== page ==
The Vocabulary of Myth, Part II

Mythic Archetypes…

The Philosophers’ Critique of Myth…

     What I’ve said about the great cycle of mythology known as the Matter of Troy can be said about most of the other mythic cycles or archetypes, which inspired elaboration after elaboration down the centuries.  There are, of course, any number of explicitly mythological poems, such as Marlowe’s Hero and Leander, Shakespeare’s Venus and Adonis, or Dryden’s Fables.  But even more characteristic of the pre-modern imagination is the velleity to translate non-mythological subjects into mythopoetic idioms.  In his famous poem Lycidas, for example, an elegy written to commemorate the drowning death of Milton’s friend Edward King, the poet identifies King with the ancient dying and reviving gods Thammuz, Osiris, Dionysos, Orpheus, and Christ, thereby eternizing and universalizing what would otherwise have been an affecting, but merely personal, narrative.

Such mythic transpositions and displacements are too numerous to list, so I’ll give you only three more examples.  The Egyptian and Babylonian myth of the killing of the maritime dragon recrudesces, as we’ll see, in the biblical account of creation, informs the entire Judaeo-Christian salvation history, is the central narrative of the Christian sacrament of baptism, and is given new life by Melville in his novel Moby Dick.  The ancient mythologem of the Golden Age informs every page of  Thomas More’s Utopia, Swift’s Gulliver’s Travels, and  Rousseau’s and Margaret Mead’s risible fantasies about “noble savages”.  Everything from the Grail legend, to the medieval romance of Gawain and the Green Knight, to Coleridge’s Ancient Mariner, to  Eliot’s Wasteland, bears the imprint of the myths of the Ancient Near Eastern and classical dying and reviving gods of the seasons and the vegetation.  And even our fashionable hysteria about the obliteration of the planet as a consequence of “global warming” is an unconscious re-assertion of the ancient Stoic eschatological myth about the destruction of the world in a universal conflagration.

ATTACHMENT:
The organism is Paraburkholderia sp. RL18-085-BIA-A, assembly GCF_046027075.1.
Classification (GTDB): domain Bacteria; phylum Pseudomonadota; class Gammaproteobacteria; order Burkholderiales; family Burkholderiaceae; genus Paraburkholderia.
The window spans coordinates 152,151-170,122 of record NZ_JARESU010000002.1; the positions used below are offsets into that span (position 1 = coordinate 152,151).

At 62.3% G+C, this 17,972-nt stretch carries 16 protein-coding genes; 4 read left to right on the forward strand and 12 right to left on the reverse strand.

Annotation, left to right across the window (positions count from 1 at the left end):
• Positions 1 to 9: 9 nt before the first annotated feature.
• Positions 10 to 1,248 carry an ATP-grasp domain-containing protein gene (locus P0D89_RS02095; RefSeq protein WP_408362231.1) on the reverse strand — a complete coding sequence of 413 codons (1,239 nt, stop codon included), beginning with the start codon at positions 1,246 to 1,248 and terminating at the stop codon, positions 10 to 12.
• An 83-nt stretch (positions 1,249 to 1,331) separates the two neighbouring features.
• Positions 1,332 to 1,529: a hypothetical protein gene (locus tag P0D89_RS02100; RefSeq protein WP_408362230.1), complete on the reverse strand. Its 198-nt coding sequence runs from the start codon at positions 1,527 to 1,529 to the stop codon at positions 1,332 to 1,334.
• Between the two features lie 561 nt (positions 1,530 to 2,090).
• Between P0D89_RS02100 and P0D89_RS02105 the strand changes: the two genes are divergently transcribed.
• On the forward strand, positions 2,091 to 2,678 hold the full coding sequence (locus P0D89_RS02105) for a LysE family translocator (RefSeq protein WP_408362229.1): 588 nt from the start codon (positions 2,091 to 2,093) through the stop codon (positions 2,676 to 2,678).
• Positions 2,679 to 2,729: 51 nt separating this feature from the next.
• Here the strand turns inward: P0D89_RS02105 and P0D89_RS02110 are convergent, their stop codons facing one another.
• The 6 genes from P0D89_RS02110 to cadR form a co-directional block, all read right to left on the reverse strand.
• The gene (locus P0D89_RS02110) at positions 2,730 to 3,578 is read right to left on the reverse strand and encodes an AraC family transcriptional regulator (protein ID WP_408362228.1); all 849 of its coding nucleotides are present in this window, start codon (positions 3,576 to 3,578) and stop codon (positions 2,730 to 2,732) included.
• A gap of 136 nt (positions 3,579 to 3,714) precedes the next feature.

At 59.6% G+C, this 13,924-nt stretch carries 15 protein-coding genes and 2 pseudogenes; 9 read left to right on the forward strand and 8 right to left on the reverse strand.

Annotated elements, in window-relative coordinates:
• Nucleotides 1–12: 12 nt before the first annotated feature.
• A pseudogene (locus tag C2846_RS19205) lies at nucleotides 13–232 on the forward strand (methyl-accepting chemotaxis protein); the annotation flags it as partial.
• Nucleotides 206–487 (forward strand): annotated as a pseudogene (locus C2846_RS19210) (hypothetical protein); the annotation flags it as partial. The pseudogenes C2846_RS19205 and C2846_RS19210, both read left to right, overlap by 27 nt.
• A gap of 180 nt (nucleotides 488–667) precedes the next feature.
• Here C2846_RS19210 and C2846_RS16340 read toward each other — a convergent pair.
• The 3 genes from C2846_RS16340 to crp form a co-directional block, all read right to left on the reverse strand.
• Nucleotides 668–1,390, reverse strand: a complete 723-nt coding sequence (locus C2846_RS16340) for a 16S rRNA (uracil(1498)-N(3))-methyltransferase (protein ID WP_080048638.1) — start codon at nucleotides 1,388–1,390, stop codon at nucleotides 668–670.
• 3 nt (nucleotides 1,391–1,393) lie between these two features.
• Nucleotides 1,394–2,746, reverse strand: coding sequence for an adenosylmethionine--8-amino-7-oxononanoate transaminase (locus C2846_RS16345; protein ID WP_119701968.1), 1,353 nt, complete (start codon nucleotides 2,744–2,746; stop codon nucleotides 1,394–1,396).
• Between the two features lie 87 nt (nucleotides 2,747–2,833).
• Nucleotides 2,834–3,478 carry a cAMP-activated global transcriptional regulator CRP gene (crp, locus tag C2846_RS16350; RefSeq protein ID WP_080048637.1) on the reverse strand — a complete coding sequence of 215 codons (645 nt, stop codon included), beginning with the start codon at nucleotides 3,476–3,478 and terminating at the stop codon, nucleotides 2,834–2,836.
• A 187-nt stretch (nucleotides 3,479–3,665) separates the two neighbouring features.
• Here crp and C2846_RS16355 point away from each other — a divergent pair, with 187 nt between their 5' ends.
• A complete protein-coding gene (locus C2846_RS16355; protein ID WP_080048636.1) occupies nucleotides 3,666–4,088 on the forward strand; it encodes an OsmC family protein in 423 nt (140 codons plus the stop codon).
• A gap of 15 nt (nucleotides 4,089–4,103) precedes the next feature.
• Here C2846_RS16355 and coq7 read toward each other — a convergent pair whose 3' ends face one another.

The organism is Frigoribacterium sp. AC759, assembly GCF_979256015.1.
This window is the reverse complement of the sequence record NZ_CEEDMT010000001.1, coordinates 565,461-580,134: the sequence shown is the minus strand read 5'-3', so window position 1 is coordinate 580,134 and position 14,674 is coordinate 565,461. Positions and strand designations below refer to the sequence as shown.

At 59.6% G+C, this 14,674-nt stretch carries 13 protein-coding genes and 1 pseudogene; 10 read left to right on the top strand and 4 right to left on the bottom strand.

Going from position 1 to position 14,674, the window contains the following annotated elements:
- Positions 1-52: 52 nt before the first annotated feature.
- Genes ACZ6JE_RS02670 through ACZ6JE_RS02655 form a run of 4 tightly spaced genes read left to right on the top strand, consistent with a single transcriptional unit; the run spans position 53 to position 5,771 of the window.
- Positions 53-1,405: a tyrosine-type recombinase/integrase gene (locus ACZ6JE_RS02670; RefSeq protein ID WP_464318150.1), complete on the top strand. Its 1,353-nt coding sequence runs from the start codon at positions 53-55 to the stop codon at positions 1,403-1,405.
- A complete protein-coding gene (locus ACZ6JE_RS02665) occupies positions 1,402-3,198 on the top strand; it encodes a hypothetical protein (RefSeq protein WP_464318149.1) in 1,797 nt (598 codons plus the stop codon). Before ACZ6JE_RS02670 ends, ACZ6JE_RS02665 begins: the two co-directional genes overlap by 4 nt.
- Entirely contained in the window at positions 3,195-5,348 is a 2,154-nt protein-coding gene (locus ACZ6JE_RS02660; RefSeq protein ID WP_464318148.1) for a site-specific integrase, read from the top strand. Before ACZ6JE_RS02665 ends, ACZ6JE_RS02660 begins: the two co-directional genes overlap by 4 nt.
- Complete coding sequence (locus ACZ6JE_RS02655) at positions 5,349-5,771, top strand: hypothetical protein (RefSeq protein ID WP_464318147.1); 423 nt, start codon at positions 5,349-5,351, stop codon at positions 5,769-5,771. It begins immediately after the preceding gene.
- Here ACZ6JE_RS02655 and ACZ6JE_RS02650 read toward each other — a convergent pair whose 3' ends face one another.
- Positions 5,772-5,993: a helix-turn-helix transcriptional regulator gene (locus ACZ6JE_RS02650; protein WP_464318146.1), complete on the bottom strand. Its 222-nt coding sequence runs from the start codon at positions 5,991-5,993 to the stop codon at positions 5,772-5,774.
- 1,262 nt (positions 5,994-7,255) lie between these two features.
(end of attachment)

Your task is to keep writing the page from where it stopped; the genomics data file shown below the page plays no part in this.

Jung has called the archetypes of myth “controlling images”, and indeed, the human psyche does seem to be predisposed to organize and represent the raw data of existence according to these primordial mythic paradigms and categories.  But that is a subject for another course, and even if one is not persuaded by Jung, there are other, simpler explanations of why myth is the default mode of the human imagination.

Since what I have called the human conversation has always revolved around the permanent questions about existence and reality, the resort to myth, as we’ll see in a moment, is practically inevitable.

Does God exist?  Where does he come from?  What is his nature?  What does he want?

Does the soul exist?  Is it created, or has it transmigrated, with Shirley McLaine, from some other realm?  What is its nature?  What does it want?

What is birth, death, rebirth?  Is there an afterlife?

What is the nature of the world?  How has it come into being?  Or has it always existed?  How will it end?  Or will it infinitely endure?

What is the nature of man?  Where did he come from?  Where is he going to?  What are good and evil?  Why does evil exist?  What is the purpose and meaning of life?

These perennial metaphysical questions and their solutions are ultimately beyond direct human experience, comprehension, or expression; and this is, paradoxically, why they must be posited and posed by the mythic psyche.

As a prisoner of time and space, man’s imagination is constrained by the sensual and finite framework of his worldly and corporeal existence, through which he is constrained to conceive of and represent such transcendent realities– God, the soul, the afterlife–as are by definition beyond sense and time.   Myth and poetry are, of course, just such sensual and limited categories– so rankly sensual, in fact, that Plato banished the poets from his enlightened Republic.

When he did so, the criticism of poetry and myth on those grounds was already a century old.  The Pre-Socratic philosophers Heracleitus and Xenophanes had indignantly accused the poets in general, and Homer in particular, of having insulted the dignity of the ineffable Godhead in their absurd depictions of the Olympian deities in the corporeal habit and with all of the moral and psychological fallibilities of men.

Such crude anthropomorphisms suggested to them that myth was the least likely modality through which the human imagination could possibly transcend its own existential limitations.